The works of Jennifer McRae, the British painter featured this month at Gomez, combine three salient qualities: a high level of craftsmanship, a classically influenced imagery that reflects early renaissance models, and a soupcon of surrealism that adds another level of interest to her larger and more complex paintings here.
The works divide into two categories: Most are of the individual male figure, rendered as heads or bust-length, in a centered and often distinctly outlined fashion that gives them a sculptural solidity and presence reminiscent of 15th century painter Piero della Francesca.
Some of these are narrative. The young man in "Eros: Contemporanea" has a head shown in profile and an upper body shown frontally. He sports a nipple ring, a key over his heart, and a hand raised in front of him with the traditional gesture of crossed fingers that means "I don't mean it."
There are multiple signals here. The foursquare quality of the figure vs. the gesture of deceit; the figure turned toward us while the head turns away as if to imply conflicting commitments; the fingers crossed in plain sight rather than behind the back as if to be candid about one's lack of sincerity. But the interest in this work lies less in probing its meaning than in the strength of the image itself. Many of McRae's single and double figures here have titles that indicate no program at all -- "Boy's Profile," "Two Studies" -- and need none.
McRae's larger paintings offer a complexity of symbolism and an ambiguity of space that gives them the surreal aura of dreamscapes in which time, place and identity are just outside one's grasp. The finest of them, "Tree of Knowledge," is a tour de force in the good sense of showing many strengths rather than simply showing off.
The two androgynous figures who look away from one another proclaim this a work of the modern age with all its confusions of identity and sexuality. But several elements of the work recall medieval manuscript illustration: its religious subject matter (the Fall), its deliberately awkward rendering of space, and its plethora of symbolism -- the tree, the fruit (here a pear rather than an apple), the pages of a book (The Good Book?) flowing across the landscape, etc.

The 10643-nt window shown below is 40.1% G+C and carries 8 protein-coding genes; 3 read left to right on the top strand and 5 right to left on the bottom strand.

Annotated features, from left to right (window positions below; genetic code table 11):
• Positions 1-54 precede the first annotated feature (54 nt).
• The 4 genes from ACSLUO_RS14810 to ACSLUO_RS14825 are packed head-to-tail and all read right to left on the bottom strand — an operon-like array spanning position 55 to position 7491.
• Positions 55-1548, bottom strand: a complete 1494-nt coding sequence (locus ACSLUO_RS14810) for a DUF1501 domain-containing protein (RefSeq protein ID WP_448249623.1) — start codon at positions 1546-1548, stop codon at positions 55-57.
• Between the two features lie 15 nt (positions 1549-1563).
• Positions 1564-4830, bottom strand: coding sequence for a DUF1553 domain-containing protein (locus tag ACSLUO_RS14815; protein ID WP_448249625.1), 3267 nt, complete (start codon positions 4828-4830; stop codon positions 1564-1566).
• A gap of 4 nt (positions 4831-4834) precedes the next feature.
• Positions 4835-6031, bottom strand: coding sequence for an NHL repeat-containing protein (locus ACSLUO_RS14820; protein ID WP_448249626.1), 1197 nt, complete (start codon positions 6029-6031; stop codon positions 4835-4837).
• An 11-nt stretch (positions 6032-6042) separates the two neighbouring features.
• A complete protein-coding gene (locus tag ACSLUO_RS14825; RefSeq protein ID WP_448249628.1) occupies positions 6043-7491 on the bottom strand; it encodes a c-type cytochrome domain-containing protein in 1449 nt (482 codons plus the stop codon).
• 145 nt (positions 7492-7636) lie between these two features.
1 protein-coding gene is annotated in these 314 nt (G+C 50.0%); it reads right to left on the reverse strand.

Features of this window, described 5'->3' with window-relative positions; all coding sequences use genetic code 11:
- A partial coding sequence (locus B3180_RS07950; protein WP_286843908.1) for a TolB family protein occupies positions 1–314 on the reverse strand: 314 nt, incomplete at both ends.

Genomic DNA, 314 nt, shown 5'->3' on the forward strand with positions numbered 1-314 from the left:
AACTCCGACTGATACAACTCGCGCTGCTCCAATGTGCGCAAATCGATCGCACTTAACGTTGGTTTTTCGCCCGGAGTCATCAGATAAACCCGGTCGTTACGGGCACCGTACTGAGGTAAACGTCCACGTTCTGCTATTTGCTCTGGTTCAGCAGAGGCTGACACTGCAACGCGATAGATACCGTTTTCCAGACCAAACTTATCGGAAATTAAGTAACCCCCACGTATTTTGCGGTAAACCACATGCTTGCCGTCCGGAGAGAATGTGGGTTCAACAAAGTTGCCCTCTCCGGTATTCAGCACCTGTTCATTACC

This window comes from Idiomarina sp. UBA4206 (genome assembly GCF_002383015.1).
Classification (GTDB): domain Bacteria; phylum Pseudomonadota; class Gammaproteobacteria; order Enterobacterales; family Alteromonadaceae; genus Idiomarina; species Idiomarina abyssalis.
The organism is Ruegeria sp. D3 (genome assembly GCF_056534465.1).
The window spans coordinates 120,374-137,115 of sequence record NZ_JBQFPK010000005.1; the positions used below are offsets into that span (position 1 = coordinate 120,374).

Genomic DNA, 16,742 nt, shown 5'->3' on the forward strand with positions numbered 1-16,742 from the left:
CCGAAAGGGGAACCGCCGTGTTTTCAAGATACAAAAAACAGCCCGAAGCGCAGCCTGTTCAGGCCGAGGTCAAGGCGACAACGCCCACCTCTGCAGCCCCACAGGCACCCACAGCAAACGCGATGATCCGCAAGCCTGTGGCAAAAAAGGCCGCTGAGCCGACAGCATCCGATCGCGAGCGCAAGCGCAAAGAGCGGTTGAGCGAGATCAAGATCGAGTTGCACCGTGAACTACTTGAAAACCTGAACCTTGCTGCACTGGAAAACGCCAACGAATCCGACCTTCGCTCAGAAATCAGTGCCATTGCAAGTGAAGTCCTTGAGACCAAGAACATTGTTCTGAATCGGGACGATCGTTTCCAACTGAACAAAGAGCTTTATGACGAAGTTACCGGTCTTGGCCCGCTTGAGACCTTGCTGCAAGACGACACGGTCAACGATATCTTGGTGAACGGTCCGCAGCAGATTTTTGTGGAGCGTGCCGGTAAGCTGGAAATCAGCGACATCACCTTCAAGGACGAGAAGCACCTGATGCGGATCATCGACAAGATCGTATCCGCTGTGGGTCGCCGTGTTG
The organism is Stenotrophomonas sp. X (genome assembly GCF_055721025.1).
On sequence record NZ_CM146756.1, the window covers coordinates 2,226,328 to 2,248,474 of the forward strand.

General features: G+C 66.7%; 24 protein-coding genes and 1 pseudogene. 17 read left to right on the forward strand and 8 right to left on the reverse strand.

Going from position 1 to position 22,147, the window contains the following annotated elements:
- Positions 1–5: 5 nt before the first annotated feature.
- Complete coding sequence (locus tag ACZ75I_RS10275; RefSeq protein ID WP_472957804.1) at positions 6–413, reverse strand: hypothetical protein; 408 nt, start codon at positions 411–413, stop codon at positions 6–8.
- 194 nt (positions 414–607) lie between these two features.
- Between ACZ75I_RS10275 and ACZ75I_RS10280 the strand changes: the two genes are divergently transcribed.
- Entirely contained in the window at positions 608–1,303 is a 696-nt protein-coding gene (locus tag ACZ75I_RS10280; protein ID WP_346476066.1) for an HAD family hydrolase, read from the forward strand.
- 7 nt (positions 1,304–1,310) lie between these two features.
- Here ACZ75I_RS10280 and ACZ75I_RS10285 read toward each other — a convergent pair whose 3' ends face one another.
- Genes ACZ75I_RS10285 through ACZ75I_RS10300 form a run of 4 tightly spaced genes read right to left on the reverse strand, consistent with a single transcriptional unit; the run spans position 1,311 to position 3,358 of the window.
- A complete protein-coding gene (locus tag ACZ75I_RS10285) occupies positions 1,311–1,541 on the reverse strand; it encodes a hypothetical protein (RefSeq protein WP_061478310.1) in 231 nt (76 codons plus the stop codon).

McRae's work leaves the impression of an artist of remarkable maturity: one at home in various media, who is willing to combine more "important" works with more modest ones but who brings the same seriousness to both, and whose images achieve effectiveness without reaching for effect for its own sake.
Gomez also brings two other British artists to Baltimore this month. Alasdair Neil MacDonell and Sally MacDonell work in sculptural ceramics, but separately. Mr. McDonell's accomplished heads incorporate patterns molded in clay from everyday items -- a piece of plastic, a toy truck. These reflect the modern industrial world, but at the same time are reminiscent of tribal scarification. They suggest -- as do McRae's works -- the richness of cultural influences at work on the contemporary consciousness.
Ms. McDonell's small porcelain figures deal with the revelatory nature of gesture -- a placement of arm or an attitude of posture can indicate wariness, discomfort, withdrawal. They also reveal an artist less fully formed than her two companions in this commendable show.
What: Works of Jennifer McRae, Alasdair Neil MacDonell and Sally MacDonell
Where: Gomez Gallery, 836 Leadenhall St.
When: 10 a.m. to 6 p.m. Tuesdays through Saturdays, through Jan. 4
Call: (410) 752-2080.
Pub Date: 12/11/96